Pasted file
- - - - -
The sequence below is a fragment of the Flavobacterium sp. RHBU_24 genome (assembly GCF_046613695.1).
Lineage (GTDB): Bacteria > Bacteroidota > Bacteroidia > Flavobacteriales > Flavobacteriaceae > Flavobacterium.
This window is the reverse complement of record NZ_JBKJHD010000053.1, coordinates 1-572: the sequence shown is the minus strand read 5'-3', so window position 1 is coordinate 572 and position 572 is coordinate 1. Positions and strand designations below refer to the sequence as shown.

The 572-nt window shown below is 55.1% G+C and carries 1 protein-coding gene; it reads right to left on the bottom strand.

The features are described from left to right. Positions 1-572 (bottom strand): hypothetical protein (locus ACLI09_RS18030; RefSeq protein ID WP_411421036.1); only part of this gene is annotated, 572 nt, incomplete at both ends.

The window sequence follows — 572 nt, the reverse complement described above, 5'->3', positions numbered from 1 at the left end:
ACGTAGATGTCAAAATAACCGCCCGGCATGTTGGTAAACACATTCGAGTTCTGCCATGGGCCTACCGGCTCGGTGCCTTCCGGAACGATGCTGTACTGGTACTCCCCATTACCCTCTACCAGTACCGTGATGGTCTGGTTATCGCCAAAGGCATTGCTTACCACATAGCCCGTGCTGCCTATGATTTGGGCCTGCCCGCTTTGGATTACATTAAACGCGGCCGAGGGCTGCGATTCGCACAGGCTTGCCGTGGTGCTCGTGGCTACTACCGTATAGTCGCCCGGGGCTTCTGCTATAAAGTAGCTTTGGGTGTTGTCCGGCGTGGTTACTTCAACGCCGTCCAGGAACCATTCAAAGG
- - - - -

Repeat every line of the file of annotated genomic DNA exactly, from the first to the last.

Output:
The sequence below is a fragment of the Flavobacterium sp. RHBU_24 genome (assembly GCF_046613695.1).
Lineage (GTDB): Bacteria > Bacteroidota > Bacteroidia > Flavobacteriales > Flavobacteriaceae > Flavobacterium.
This window is the reverse complement of record NZ_JBKJHD010000053.1, coordinates 1-572: the sequence shown is the minus strand read 5'-3', so window position 1 is coordinate 572 and position 572 is coordinate 1. Positions and strand designations below refer to the sequence as shown.

The 572-nt window shown below is 55.1% G+C and carries 1 protein-coding gene; it reads right to left on the bottom strand.

The features are described from left to right. Positions 1-572 (bottom strand): hypothetical protein (locus ACLI09_RS18030; RefSeq protein ID WP_411421036.1); only part of this gene is annotated, 572 nt, incomplete at both ends.

The window sequence follows — 572 nt, the reverse complement described above, 5'->3', positions numbered from 1 at the left end:
ACGTAGATGTCAAAATAACCGCCCGGCATGTTGGTAAACACATTCGAGTTCTGCCATGGGCCTACCGGCTCGGTGCCTTCCGGAACGATGCTGTACTGGTACTCCCCATTACCCTCTACCAGTACCGTGATGGTCTGGTTATCGCCAAAGGCATTGCTTACCACATAGCCCGTGCTGCCTATGATTTGGGCCTGCCCGCTTTGGATTACATTAAACGCGGCCGAGGGCTGCGATTCGCACAGGCTTGCCGTGGTGCTCGTGGCTACTACCGTATAGTCGCCCGGGGCTTCTGCTATAAAGTAGCTTTGGGTGTTGTCCGGCGTGGTTACTTCAACGCCGTCCAGGAACCATTCAAAGG